Amongst the modern furniture and "design-art" on display at this year's Design Miami/ international design show visitors were also treated to the Bjarke Ingels Group's (BIG) vision for the future of urban mobility. Dubbed "Urban Future," the international architectural firm's installation, created with the cooperation of Audi, provided a glimpse of how its concept for the city street of the future that networks with vehicles and pedestrians might actually work.

While we've seen numerous concepts for networked vehicles that would communicate with infrastructure and have the ability to operate autonomously, such as GM's EN-V concept, the "Urban Future" concept is possibly the most eye-catching. The installation consists of a 185 meter square (1,991 square foot) section of road featuring a digitally programmable LED surface that uses 3D cameras to sense the movements of not only vehicles, but also pedestrians.

The installation is designed to provide a visual illustration of how a road of the future would sense and take into account the needs of various road users - motorized, pedal powered and pedestrian - and adapt to accommodate all, essentially blurring the line between roads, sidewalks and public spaces, such as city squares and allowing the road to change its function throughout the day.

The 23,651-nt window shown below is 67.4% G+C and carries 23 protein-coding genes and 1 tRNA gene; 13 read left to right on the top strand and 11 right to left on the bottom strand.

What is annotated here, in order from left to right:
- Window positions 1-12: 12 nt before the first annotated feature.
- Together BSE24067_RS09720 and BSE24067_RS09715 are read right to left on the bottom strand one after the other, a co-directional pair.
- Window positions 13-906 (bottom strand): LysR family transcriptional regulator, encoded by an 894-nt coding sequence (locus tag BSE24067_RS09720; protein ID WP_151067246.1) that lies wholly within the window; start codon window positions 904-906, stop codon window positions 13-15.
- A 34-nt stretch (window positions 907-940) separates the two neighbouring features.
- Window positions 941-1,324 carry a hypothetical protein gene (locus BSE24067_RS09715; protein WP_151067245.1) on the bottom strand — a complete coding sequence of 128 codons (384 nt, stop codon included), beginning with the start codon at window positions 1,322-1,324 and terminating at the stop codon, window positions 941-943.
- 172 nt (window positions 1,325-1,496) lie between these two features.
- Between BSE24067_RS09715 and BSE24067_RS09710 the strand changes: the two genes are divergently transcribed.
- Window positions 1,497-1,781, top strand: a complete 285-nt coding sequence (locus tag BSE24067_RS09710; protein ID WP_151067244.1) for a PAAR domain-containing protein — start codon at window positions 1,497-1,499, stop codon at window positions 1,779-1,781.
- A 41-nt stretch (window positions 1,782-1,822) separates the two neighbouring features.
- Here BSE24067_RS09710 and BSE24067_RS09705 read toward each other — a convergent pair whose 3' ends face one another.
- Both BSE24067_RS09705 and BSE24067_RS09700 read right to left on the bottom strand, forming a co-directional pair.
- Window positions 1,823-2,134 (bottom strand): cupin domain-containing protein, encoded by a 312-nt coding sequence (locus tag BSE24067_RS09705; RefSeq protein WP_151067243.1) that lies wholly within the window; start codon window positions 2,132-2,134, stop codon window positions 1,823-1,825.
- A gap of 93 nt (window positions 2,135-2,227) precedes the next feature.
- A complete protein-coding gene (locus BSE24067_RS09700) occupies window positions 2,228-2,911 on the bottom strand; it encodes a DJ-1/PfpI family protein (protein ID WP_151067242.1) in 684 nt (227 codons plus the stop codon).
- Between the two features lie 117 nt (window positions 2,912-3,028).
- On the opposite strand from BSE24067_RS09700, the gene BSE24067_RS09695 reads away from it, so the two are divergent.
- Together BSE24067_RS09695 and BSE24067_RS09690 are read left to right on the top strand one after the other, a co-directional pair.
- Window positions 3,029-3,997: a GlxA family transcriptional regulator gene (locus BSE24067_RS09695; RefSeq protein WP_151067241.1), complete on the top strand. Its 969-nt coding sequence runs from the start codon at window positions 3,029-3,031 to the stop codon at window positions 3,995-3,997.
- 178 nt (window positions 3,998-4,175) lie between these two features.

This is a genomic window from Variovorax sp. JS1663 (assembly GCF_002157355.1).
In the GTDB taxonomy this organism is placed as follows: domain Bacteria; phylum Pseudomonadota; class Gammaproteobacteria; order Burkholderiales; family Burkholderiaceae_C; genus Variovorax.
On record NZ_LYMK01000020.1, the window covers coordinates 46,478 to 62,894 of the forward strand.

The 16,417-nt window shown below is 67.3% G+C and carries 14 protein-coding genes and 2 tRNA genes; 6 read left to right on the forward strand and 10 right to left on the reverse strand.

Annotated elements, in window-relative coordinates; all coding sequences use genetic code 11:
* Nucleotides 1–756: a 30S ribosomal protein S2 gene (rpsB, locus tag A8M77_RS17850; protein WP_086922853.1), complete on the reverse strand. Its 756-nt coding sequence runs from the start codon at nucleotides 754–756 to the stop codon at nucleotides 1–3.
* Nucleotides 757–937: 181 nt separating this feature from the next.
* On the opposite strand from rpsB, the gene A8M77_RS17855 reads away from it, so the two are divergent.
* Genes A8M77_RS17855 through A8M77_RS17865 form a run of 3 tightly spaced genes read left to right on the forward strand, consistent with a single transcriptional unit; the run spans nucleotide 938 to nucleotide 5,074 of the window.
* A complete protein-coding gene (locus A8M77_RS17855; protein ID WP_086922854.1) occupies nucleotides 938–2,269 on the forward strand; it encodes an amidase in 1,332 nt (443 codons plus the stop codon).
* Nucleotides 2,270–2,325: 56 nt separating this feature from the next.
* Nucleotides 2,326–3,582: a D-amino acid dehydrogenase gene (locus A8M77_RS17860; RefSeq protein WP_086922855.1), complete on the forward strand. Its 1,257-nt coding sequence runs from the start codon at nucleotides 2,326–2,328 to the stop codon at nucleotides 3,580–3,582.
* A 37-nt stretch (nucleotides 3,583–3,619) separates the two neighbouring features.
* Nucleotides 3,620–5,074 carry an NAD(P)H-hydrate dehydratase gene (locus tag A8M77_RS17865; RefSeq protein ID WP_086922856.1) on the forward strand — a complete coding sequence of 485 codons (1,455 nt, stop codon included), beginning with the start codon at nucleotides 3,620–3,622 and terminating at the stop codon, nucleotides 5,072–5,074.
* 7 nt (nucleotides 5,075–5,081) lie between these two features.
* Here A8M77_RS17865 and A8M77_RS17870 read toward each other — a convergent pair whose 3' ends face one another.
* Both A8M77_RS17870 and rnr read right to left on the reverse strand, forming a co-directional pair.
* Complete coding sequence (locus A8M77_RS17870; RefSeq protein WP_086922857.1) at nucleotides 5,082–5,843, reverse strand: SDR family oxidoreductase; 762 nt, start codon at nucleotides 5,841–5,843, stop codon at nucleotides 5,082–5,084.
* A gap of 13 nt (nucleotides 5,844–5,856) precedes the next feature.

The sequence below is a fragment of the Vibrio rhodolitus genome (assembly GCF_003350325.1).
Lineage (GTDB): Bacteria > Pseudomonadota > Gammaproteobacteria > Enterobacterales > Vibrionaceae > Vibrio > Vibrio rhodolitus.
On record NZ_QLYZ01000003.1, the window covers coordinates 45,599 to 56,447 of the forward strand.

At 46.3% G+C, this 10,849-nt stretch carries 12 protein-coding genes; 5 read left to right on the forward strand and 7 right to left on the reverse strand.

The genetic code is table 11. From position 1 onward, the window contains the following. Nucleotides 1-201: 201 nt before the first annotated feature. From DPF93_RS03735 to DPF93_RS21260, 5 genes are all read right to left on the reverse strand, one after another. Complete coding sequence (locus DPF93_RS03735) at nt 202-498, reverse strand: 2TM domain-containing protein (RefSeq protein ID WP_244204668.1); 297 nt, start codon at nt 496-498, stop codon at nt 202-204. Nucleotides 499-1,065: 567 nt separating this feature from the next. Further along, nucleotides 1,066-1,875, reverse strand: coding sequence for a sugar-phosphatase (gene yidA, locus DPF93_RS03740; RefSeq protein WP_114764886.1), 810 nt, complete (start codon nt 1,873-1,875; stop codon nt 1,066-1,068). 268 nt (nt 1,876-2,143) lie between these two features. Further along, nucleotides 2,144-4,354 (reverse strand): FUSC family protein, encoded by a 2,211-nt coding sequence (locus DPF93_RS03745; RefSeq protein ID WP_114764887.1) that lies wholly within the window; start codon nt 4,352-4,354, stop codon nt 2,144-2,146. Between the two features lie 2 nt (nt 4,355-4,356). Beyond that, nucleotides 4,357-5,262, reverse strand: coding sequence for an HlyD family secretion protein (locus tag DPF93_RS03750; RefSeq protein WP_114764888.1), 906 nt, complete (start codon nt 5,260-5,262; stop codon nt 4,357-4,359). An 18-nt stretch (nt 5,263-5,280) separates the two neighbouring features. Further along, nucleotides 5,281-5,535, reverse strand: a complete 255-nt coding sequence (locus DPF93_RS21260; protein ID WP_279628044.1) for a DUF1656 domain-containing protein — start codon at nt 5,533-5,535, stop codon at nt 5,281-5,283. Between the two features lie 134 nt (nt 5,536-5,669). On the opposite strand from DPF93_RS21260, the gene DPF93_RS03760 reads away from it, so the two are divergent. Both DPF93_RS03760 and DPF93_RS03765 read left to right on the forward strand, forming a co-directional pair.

The concept would see traffic flowing autonomously without the need for traffic lights or even the need for streets to be separated from sidewalks. Rather, the "road" would be a multifunctional space shared by vehicles and pedestrians, with the vehicles autonomously avoiding the pedestrians as they move around the space.

"If I imagine a city in 25 years, the street can change within one single day multiple times: from a pedestrian area to a highway, from the city square to meadow," said BIG founder Bjarke Ingels.

BIG created the concept in 2010 for the Audi Urban Future Award architecture competition, with the networked Audi A2 concept vehicle forming part of the installation. The LED road surrounds pedestrians with a glowing halo, while a trial is left behind the car as it moves and arrows are emitted from the front of the vehicle to show its future path. The path changes dynamically in response to the movement of pedestrians.

While some aspects of BIG's "Urban Future" concept might seem far fetched - LED roads probably aren't going to be appearing in city streets any time soon - it does provide some inspiration for what might be possible when truly autonomous vehicles become the norm. Instead of simply ferrying people from A to B on existing roads like robotic taxis, they could allow some of the space currently devoted to roads to be used for multiple purposes.